Alternate Names : Hydatidosis, Hydatid disease, Hydatid cyst disease
Echinococcus is an infection caused by the Echinococcus granulosus or Echinococcus multilocularis worm.
Overview, Causes, & Risk Factors
Echinococcus is common in:
- Central Asia
- Southern South America
- The Mediterranean
- The Middle East
In the United States, the disease is very rare. However, it has been reported in California, Arizona, New Mexico, and Utah.
Humans become infected when they swallow eggs in contaminated food. The infection is carried to the liver, where cysts form. Cysts can also form in the:
- Skeletal muscles
Risk factors include being exposed to:
- Feces of dogs, wolves, or coyotes
Pictures & Images
Liver echinococcus – CT scan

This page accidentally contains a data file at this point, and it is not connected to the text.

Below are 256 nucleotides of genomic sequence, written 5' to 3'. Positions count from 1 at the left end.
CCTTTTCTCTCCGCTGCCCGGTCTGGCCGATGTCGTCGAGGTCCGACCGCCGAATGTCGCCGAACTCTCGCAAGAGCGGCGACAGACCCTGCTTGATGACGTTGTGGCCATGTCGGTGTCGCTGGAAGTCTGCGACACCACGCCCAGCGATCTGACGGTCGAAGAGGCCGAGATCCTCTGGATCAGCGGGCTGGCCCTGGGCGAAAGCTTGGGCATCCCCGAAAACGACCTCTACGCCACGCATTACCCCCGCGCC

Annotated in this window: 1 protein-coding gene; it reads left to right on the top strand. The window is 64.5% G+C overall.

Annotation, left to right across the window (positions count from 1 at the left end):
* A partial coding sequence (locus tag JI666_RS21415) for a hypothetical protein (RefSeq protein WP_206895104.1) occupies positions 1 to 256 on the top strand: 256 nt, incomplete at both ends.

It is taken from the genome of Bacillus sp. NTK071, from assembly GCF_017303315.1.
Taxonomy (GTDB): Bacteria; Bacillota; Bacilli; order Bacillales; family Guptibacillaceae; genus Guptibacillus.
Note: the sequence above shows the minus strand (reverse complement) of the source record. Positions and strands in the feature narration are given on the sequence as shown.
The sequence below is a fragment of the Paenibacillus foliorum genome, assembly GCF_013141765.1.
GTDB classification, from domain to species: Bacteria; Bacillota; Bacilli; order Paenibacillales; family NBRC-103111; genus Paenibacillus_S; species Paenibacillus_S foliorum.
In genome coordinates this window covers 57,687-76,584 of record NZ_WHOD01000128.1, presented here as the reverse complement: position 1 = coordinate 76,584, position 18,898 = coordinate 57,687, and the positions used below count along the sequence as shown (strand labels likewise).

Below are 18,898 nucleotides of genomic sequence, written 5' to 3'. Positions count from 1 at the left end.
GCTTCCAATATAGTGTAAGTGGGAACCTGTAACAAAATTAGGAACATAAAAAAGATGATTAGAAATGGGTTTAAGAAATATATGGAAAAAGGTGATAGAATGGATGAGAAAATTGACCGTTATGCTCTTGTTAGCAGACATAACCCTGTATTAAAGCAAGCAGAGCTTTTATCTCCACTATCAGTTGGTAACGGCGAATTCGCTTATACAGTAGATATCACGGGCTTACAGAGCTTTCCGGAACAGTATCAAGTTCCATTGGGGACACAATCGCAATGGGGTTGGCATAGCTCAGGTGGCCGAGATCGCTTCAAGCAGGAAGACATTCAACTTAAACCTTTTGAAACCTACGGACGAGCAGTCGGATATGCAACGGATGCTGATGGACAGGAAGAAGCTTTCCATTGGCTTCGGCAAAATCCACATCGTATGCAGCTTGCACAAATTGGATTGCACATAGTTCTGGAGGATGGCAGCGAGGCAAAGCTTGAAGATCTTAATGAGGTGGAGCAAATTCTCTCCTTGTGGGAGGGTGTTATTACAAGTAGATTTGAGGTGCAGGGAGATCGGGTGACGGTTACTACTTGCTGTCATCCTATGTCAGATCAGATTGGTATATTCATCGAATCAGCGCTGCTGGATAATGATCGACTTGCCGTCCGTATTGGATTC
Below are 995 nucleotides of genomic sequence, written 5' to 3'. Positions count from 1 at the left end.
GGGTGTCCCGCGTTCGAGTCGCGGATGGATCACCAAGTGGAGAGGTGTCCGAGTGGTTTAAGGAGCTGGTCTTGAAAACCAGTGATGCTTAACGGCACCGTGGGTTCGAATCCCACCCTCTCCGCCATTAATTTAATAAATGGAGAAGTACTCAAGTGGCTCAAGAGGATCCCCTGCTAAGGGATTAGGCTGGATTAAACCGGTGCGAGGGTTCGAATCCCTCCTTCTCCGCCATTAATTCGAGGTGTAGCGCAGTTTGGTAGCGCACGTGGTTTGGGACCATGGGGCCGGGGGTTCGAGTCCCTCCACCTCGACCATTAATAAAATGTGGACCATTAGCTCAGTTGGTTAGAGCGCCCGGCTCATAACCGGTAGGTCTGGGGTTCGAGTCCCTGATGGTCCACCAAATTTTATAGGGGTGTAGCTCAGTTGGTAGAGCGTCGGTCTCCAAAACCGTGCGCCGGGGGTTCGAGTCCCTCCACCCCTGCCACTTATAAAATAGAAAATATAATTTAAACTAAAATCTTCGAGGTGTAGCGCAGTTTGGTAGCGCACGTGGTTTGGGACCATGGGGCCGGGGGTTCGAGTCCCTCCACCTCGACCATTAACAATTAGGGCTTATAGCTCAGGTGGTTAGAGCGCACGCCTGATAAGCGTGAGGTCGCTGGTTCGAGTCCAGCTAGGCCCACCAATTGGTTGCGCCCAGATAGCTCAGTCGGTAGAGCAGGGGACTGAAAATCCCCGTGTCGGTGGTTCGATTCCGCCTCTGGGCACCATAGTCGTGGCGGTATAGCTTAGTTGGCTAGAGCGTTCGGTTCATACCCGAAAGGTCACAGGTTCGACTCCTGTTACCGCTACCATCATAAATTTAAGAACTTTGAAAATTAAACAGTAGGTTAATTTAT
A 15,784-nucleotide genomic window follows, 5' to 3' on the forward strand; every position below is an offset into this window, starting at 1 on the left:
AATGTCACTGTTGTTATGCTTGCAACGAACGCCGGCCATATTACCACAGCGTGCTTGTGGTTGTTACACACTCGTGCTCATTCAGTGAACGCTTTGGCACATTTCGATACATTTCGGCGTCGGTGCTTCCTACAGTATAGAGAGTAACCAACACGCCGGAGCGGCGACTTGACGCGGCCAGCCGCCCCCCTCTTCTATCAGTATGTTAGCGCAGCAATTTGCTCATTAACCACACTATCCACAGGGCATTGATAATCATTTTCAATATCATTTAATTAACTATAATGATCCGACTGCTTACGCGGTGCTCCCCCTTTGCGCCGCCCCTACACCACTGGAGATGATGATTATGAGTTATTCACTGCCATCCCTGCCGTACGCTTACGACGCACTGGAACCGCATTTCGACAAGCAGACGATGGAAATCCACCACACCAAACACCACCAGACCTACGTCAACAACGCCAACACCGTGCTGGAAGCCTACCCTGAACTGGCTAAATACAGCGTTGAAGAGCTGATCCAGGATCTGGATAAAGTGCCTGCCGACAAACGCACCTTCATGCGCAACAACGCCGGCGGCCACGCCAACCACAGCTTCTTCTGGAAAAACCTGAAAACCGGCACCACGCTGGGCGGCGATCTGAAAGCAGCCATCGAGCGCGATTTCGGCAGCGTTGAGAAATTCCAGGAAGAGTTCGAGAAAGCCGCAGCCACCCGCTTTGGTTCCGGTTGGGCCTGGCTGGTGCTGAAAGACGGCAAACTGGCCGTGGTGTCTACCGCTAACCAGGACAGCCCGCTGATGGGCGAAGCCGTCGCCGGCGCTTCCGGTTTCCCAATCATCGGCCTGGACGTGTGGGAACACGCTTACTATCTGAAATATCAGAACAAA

This upper abdominal CT scan shows multiple cysts in the liver, caused by dog tapeworm (echinococcus). Note the large circular cyst (seen on the left side of the screen) and multiple smaller cysts throughout the liver.
Antigens are large molecules (usually proteins) on the surface of cells, viruses, fungi, bacteria, and some non-living substances such as toxins, chemicals, drugs, and foreign particles. The immune system recognizes antigens and produces antibodies that destroy substances containing antigens.
Echinococcus : Overview, Causes, & Risk Factors
Echinococcus : Symptoms & Signs, Diagnosis & Tests
Echinococcus : Treatment
Review Date : 9/3/2008
Reviewed By : D. Scott Smith, M.D., MSc, DTM&H, Chief of Infectious Disease & Geographic Medicine, Kaiser Redwood City, CA & Adjunct Assistant Professor, Stanford University.� Review provided by VeriMed Healthcare Network. Also reviewed by David Zieve, MD, MHA, Medical Director, A.D.A.M., Inc.
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